Summary – Unless your cost is zero (all founders working part-time elsewhere to support themselves), not having a programming co-founder dramatically increases your cost of doing a start-up over time. And it makes your technology entrepreneurship journey extremely frustrating


After getting a free programmer, it is now time to manage the rest of the team. At the beginning, keep your team really, really lean. If possible, just comprising of the co-founders. Hence, having a technical co-founder really helps. No need to pay salaries at all, which means your salary costs stay zero until you start to generate revenue.

But if you need to build a bigger team from the beginning, then attract only the really passionate people to join you. You can identify these people clearly – Almost 100% of the time, they will be taking a pay cut (from the corporate world or market rates) to join you. In return, offer them direct equity or share options. You really need to ensure that everyone in the core team joining you from the start is running full-on with you in your start-up rather than just working to take a paycheck home. The internal motivations are entirely different, even if the stated intention is the same (i.e. I want to get experience working in a start-up…..BUT I do not want to align myself to the outcome of this start-up journey).

This is actually the far more difficult path to take. Convincing a talent to join you at a reduced pay and taking equity that has high odds of becoming worthless – are you crazy? But trust me – this is part of being a visionary (see my future post on “Be a Visionary”). An inspiring leader who can convince talents to leave what they are doing, believe in a bigger vision, and rally around the cause.

You must understand that entrepreneurship and starting a company is not a sprint – it is a marathon. If you try to attract/retain your core talent via purely just salary, you are going to face higher costs and a normal turnover rate. You can never out-pay large MNCs with the larger salaries and employee perks they offer. And a normal turnover rate is risky for a start-up. Worse, once your talent (if working for just the paycheck) becomes experienced, he/she will be tempted to leave for a much higher paying job even if they join you now. I always believe that in start-ups, we are giving everyone very valuable hands-on experience that would translate into better career prospects later. So it is necessary to get the right people and align everyone from the beginning – everyone needs to have skin in the game.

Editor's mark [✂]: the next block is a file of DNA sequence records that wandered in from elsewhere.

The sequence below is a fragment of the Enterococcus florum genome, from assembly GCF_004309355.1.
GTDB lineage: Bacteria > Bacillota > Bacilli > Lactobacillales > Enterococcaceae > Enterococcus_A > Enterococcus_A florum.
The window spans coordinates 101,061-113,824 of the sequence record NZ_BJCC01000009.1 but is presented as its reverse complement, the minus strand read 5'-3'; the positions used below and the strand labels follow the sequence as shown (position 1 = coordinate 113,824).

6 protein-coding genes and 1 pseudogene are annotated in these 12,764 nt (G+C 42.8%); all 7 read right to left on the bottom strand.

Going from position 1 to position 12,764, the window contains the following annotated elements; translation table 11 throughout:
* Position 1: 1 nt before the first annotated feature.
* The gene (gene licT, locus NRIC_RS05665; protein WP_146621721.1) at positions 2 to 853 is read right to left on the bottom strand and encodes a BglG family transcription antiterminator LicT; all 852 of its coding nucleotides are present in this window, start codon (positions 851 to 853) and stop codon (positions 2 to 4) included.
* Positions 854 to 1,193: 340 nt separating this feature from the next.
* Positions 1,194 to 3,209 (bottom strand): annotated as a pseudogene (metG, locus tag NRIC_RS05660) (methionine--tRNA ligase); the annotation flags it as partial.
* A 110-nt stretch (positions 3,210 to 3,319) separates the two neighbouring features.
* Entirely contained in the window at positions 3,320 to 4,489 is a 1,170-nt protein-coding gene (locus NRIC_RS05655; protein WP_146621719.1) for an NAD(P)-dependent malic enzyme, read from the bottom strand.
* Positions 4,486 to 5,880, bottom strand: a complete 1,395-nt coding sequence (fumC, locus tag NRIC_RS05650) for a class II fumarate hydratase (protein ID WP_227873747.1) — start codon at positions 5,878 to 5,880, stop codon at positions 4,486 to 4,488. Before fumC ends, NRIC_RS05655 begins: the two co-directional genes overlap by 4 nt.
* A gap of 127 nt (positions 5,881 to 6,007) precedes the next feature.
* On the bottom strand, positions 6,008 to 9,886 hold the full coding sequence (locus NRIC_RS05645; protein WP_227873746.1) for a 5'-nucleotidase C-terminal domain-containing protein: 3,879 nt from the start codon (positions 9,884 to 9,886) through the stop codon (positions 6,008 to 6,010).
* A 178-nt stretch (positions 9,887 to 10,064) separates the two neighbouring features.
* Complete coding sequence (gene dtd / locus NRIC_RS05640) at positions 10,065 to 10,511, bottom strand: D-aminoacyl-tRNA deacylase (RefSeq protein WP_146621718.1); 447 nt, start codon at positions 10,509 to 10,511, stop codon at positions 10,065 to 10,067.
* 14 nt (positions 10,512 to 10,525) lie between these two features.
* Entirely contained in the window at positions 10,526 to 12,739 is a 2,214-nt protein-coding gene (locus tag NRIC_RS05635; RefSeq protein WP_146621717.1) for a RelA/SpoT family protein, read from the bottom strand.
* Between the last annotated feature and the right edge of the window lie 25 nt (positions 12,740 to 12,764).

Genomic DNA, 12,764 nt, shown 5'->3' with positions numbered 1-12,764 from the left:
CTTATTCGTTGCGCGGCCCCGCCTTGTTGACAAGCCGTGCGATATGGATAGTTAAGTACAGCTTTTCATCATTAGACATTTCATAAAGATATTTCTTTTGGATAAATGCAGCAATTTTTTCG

Note that this does not guarantee 100% that your turnover rate will be zero. But if you set the foundation correctly from the beginning, you are less likely to run into disruption on the talent front just when you are about to scale up big time and you badly need all hands on deck rather than worry about filling key gaps

There is however one downside to giving too many people share options and equity – what happens should they leave halfway, and the company subsequently after many years has an exit/IPO? It is potentially very complicated. So you do need solid lawyer advice on how to manage this scenario. Scope this one very carefully – I mean it

Ok – now you tried hard, but still cannot attract the core talent required with equity? Then no choice – just have to make do with pure salaried team members. But make it very clear to them that this is a start-up – it is inherently risky, they cannot expect the perks offered by big MNCs and they have to fight/struggle/cry with you in this battle. It does not guarantee they will stay when the going gets tough – but at least you should scare them big time before they join….if they still join after you scare them, there is some chance they might stick with you all the way 😉